Customer service: Vitally important for your business success.

There is only one way you can find out if a client of yours has had a positive or negative experience with your company, its products or services, and that is through your customer service representatives, before, during and after the sale takes place. Some people refer to it as "active listening" throughout the sales cycle.

That’s why you have to make sure to offer your clients a clear path to get in touch with your company at all times, before, during and after the sale as I said before. You can also be a little bit more proactive and get in contact with them in certain cases. That would be your choice.

The point is to give your clients the opportunity to solve any doubts, request any information needed to make the purchase decision, and make the entire decision making process as simple, friendly and memorable as possible, and above all, when the sale is finally closed, to make sure your product completely fills your clients’ expectations.

The process can be narrowed down to a very simple statement.

Offer your customers something real they can truly expect from your product, create an expectation you know your product will meet satisfactorily. Then make sure those expectations are fulfilled on your customer side, throughout the whole purchase process.

The Deep Relationship between Expectations, Experience and Success

Why not I mention anywhere the word "Success", as I did in this post title? Because I personally think "success" is not something that you can actually “achieve by doing this or that” instead I feel it’s the ending result of many things done properly which lead to a satisfied customer.

However, the relationship between the three elements is undeniable: Create in your customers, expectations that you can deliver successfully and widely, and guarantee a positive experience for them. If you can make this happen, your business’ success will come as a natural consequence.

As soon as one of the three fails, either you're creating exaggerated expectations for your product or impossible to meet and verify, or you are generating for your customer a mediocre or negative shopping experience, the balance between expectations and customer experience breaks down and the possibility of success for your business disappears.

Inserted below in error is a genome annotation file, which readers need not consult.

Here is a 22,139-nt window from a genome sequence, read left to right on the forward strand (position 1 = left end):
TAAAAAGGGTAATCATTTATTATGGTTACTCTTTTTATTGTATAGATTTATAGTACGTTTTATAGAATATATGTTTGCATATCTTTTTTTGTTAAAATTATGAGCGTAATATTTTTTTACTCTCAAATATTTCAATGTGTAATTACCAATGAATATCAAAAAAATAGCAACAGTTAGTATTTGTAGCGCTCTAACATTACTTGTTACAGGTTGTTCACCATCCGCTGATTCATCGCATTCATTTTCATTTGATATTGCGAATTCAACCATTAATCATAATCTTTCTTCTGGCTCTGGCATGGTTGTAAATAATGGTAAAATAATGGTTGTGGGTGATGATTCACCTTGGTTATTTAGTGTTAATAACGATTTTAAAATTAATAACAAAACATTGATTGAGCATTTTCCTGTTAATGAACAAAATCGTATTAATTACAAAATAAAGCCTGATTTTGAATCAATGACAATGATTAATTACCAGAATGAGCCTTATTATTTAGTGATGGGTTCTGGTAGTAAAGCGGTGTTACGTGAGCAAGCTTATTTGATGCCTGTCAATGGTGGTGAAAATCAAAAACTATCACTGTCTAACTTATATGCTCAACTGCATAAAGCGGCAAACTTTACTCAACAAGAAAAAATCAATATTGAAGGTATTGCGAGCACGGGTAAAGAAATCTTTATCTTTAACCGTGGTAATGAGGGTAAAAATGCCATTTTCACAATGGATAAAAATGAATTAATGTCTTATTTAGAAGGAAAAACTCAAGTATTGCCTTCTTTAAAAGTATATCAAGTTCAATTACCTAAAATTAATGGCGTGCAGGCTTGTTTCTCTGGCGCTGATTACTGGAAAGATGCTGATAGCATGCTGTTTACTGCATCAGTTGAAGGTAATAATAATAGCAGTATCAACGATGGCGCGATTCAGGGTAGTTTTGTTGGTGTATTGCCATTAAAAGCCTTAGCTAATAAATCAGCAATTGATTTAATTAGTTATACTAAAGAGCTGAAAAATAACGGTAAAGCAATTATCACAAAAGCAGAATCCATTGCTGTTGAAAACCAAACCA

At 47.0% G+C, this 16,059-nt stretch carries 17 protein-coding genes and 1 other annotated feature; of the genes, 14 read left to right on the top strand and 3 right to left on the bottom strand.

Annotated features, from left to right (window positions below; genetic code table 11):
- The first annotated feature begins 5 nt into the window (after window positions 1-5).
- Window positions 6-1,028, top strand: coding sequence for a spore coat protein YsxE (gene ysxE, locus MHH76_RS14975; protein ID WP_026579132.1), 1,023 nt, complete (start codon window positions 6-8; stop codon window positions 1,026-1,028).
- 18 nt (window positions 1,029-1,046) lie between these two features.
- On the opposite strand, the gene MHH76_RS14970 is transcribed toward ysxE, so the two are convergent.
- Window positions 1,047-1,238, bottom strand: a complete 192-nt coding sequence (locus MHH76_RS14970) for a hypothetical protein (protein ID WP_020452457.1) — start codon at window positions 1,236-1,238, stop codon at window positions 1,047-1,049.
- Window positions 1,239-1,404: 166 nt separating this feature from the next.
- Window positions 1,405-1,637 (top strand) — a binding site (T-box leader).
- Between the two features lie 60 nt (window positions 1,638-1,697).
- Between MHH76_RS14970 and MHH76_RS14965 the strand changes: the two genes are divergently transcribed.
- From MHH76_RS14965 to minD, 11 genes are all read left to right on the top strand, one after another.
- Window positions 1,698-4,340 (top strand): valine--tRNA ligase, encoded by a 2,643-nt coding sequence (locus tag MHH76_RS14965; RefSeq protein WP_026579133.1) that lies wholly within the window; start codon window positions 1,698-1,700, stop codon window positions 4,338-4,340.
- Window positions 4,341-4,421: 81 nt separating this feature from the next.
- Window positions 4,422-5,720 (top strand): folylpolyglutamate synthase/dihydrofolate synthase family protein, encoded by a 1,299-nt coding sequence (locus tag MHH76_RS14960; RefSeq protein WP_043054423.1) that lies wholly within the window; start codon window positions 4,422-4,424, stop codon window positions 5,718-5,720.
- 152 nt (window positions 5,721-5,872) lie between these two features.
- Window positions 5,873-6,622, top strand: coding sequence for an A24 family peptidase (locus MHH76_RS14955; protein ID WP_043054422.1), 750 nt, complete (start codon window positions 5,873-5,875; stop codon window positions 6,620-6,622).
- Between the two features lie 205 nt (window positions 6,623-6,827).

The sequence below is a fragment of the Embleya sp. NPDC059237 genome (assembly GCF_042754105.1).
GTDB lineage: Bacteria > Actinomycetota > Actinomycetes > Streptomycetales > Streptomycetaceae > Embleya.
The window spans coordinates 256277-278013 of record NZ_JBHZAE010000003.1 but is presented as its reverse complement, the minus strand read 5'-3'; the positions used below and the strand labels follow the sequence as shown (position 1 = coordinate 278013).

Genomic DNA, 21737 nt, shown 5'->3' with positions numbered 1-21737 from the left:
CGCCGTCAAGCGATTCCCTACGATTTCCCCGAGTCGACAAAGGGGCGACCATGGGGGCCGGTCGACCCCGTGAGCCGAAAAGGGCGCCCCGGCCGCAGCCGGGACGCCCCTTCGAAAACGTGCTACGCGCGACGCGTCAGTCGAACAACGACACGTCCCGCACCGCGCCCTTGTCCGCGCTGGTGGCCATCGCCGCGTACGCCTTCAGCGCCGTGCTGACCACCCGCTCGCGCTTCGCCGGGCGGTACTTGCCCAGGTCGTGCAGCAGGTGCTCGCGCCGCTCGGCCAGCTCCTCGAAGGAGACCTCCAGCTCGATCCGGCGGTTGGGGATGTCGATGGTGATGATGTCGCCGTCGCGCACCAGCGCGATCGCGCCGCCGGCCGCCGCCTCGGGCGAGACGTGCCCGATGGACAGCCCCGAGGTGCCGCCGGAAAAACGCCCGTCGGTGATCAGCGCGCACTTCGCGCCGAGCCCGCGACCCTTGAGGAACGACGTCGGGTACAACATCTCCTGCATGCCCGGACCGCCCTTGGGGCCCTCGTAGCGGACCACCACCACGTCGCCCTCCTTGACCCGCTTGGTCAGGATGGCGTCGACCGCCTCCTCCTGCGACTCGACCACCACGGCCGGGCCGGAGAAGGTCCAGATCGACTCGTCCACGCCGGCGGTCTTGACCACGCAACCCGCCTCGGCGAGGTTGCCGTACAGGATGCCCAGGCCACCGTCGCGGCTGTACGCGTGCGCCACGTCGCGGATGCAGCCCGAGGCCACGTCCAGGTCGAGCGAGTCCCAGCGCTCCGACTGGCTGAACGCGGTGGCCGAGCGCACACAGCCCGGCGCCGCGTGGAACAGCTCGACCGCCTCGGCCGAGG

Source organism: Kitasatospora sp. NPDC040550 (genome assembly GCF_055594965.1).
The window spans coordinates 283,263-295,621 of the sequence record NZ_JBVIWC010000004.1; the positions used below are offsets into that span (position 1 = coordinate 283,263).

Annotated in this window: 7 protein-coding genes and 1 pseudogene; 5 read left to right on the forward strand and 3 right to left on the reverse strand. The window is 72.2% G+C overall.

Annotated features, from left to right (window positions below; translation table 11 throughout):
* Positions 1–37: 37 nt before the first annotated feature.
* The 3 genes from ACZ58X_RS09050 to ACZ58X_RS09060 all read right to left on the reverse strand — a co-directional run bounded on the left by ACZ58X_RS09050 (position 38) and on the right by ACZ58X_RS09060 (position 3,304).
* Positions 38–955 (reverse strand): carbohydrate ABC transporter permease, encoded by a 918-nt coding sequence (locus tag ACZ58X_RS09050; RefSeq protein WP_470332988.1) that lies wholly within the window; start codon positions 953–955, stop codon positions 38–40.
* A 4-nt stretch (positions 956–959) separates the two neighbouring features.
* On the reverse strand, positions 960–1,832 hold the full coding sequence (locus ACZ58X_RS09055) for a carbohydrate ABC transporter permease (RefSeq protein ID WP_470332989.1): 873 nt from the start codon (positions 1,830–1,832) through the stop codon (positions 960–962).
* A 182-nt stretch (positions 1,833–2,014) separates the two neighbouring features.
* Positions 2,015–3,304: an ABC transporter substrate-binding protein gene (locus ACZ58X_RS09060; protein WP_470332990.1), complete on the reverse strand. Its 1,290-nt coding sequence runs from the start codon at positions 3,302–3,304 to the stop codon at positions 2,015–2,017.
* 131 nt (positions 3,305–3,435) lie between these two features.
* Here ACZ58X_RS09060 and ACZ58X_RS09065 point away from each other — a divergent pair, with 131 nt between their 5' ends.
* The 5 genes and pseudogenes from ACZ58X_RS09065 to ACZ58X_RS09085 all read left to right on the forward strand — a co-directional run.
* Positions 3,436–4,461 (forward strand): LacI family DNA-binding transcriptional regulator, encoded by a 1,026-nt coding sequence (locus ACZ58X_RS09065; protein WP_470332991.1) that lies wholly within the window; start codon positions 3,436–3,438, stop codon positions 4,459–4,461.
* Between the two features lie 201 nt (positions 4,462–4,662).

Photo Credit: © Robert Harding / Corbis

Related post in this blog:
How important is what your customer experiences with your product?




Tuesday, August 20, 2013

7 Easy Steps To Building Your Personal Project: Why Should You Have A Plan "B"?

Your Personal Project in 7 Steps.
The most common thing that happens when one tries to explain someone else how the "Personal Branding" concept works and how developing a strong personal brand increases the chances of landing a better job with better salary, is to have that person coming up with responses such as:

"Branding is only for large companies," or "I'm not a product that needs to be sold" and things like that, all of them revolving around the same point: "Freelancers or entrepreneurs don’t need to have a personal brand"

And, after thinking about it for awhile, I decided to approach this issue from a different point of view: The need to have a “Plan B", which I’m sure will be more familiar to you.

Those who know me, can confirm I’m a positive person, a results driven guy and always moving forward, and really touches me deeply to see, day after day, more and more of my colleagues who, after having spent much of their lives working for someone else, whether you name it working for a well established corporation or simply raising their kids (who said it wasn’t a job?), find themselves suddenly needing to move on and find a new way to make a living on a different place, to get themselves a job and do not have even the foggiest idea where to begin with or how to make things happen.

People say the best managers, always plan for the unexpected.